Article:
Sunday, September 16, 2012

BGF News 9/11/12

In this week’s box:
Basil: Genovese or Italian Large Leaf
Beans: Mix (Carson & Empress)
Beets: Chioggia &/or Golden
Leeks: Carentan &/or King Richard
Tomatoes, slicers
            and perhaps ONE of the following:
Eggplant: Orient Express (long, thin, purple), Broccoli: Packman, Okra: Bowling Red, Patty Pan Squash, Mini Bell Pepper Mix or Cherry Tomato mix

For those with the Cheese option: Basil Feta and [NEW] Caprine Curds (cheese curds)
For those with the Egg option [full and half]: one dozen free-range eggs (assorted colors)
For those with the Herb option: Basil- Red Rubin, Curly Cress, Parsley

Featured Recipe(s) (see below):  Pasta with Arugula and Goat Cheese Sauce
Leek and Goat Cheese Pie
Cream of Chicken & Leeks on Buttered Toast

Precipitation in the past week: trace

What’s up on the farm?

One week into September and already things are looking up (except for the rain, which is still missing). The new crops continue to progress nicely, and more retiring crops have been removed from the field. The only crop we continue to struggle with is the salad beds, which are stubbornly not germinating. We think it is a combination of heat, dry soil and ever-drying winds, not to mention the massive flock of goldfinches that have developed a taste for lettuce seed. We have added mini irrigation sprinklers to the beds to try and aid in keeping the soil surface damp, and if a few finches get wet in the process, so be it.  The crew has been working hard at keeping the weeds in check and keeping ahead of the onslaught of tomato hornworms which are attempting to strip the entire tomato plot to twigs.  The chickens are the only ones who are a fan of this scenario.

The cool news of the week is that after receiving a phone call about a swarm of bees in an area tree, Jill's dad traveled over with appropriate equipment (diesel truck, skid loader, chain saw, ratchet straps and protective bee suit) and brought back a large section of a Mulberry tree complete with a colony of honey bees. So BGF now has its very own Honey Tree, which resides at the northwest corner of the pasture fence.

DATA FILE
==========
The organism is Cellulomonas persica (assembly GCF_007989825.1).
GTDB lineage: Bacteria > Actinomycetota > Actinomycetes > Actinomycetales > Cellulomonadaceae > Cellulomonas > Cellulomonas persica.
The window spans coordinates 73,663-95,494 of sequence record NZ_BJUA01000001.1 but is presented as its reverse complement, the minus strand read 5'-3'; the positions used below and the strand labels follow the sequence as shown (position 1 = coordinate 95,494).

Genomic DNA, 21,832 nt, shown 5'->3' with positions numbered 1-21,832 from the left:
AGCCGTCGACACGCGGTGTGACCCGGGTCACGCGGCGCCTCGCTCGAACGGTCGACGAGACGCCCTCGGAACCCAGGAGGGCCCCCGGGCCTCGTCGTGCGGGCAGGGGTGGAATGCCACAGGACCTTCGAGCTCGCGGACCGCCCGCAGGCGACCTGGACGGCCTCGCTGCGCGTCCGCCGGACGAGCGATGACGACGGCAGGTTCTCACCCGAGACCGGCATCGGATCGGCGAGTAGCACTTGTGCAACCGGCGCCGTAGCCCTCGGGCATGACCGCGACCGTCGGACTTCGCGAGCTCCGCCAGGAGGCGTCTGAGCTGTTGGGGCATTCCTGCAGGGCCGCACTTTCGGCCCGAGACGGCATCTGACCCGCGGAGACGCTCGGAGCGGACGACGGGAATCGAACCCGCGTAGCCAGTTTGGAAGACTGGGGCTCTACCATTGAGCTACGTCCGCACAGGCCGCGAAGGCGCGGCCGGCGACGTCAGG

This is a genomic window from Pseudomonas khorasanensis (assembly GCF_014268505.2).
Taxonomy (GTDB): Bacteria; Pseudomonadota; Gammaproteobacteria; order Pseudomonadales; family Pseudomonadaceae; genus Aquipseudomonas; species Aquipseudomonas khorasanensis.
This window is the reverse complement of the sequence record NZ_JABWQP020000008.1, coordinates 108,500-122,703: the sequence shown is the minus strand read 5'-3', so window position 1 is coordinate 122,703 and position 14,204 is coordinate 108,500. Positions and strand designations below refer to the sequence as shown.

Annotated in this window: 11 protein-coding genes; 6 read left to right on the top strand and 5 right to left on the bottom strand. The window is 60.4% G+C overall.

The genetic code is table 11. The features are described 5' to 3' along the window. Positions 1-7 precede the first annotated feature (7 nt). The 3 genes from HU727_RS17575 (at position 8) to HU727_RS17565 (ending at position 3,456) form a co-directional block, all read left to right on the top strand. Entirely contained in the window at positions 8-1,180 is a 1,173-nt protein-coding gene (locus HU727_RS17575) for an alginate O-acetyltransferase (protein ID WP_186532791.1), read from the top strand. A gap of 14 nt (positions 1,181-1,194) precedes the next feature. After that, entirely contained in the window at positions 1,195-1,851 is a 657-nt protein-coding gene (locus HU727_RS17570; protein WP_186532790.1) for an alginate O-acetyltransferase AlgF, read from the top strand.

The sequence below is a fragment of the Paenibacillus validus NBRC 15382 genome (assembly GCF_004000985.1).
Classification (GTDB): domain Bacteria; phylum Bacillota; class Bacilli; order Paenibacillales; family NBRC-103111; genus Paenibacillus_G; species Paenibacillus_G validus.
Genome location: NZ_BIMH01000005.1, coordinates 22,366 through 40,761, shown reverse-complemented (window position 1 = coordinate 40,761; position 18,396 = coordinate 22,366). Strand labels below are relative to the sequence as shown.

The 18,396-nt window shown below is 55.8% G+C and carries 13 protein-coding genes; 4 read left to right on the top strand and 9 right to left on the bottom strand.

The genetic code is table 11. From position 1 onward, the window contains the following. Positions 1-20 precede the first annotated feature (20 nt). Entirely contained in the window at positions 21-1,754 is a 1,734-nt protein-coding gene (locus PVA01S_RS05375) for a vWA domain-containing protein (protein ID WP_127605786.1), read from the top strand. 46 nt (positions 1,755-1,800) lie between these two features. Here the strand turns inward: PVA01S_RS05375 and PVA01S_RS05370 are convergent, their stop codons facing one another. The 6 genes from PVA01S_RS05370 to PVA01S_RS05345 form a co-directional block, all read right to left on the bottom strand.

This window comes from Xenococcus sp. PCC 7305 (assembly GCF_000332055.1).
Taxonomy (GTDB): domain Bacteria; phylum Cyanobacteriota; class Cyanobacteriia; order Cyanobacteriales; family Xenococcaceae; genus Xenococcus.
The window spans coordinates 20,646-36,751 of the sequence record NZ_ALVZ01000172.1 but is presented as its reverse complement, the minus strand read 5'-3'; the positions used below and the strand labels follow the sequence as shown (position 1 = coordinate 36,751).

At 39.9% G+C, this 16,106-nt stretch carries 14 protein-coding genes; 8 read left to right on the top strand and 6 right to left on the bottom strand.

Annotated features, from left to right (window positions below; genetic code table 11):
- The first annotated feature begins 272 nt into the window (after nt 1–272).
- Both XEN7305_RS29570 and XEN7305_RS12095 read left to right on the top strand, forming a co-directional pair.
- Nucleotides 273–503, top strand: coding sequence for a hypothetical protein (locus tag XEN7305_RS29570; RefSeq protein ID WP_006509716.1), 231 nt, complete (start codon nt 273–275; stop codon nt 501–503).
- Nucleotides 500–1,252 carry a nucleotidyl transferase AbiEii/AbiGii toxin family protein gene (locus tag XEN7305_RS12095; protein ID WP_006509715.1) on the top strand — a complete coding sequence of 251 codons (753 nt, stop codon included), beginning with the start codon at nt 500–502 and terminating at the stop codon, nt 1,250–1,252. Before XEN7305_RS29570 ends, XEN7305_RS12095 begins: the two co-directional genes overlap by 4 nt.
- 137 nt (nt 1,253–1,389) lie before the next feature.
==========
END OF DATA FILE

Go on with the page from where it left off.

The biggest news of the week, however, is that Sean finally came home over the weekend and is doing very well, even walking about the farm with the aid of a cane. The big goal now is to keep him cruising along that path.  Thanks to everyone who has shared prayers, good thoughts and wishes for his recovery, I think we are finally seeing the progress we have been hoping for.

Honey Share: we did our 2nd honey extraction last night so Honey Share members can look forward to a delivery next week. Please send us an email or tell us at tonight's delivery if you would like liquid or comb honey for your next installment.

Recycling: We know that many of our CSA members are very ecologically-minded and since we try to recycle and re-use whatever we can here at the farm, we thought we would send out a request. Many of you already return your clean egg cartons to us to be re-used so we'd like to offer a new opportunity. We are in need of glass Starbucks Frappacino bottles, specifically the small-size (9.5 oz) botles AND lids. We sterilize them and reuse for honey packaging. Now, we are not asking you to go out and purchase them, but if anyone is ALREADY drinking them, we would be happy to take bottles and lids off your hands. You can bring them along to the CSA pickup or drop them at our booth at the market, whichever is easier.

Farm Crawl: We still have slots available for individuals/families who are interested in being part of Team BGF for Farm Crawl. You can sign up for as little as 2 hours (or more if you'd like) and we will provide food, fun and some kind of BGF "swag".  Just a reminder that Farm Crawl is Sunday, Oct 7th from 11am-5pm.

A little detail on your produce this week:
Arugula: Store in a plastic bag in the produce drawer. A great pesto, pizza, salad and pasta ingredient.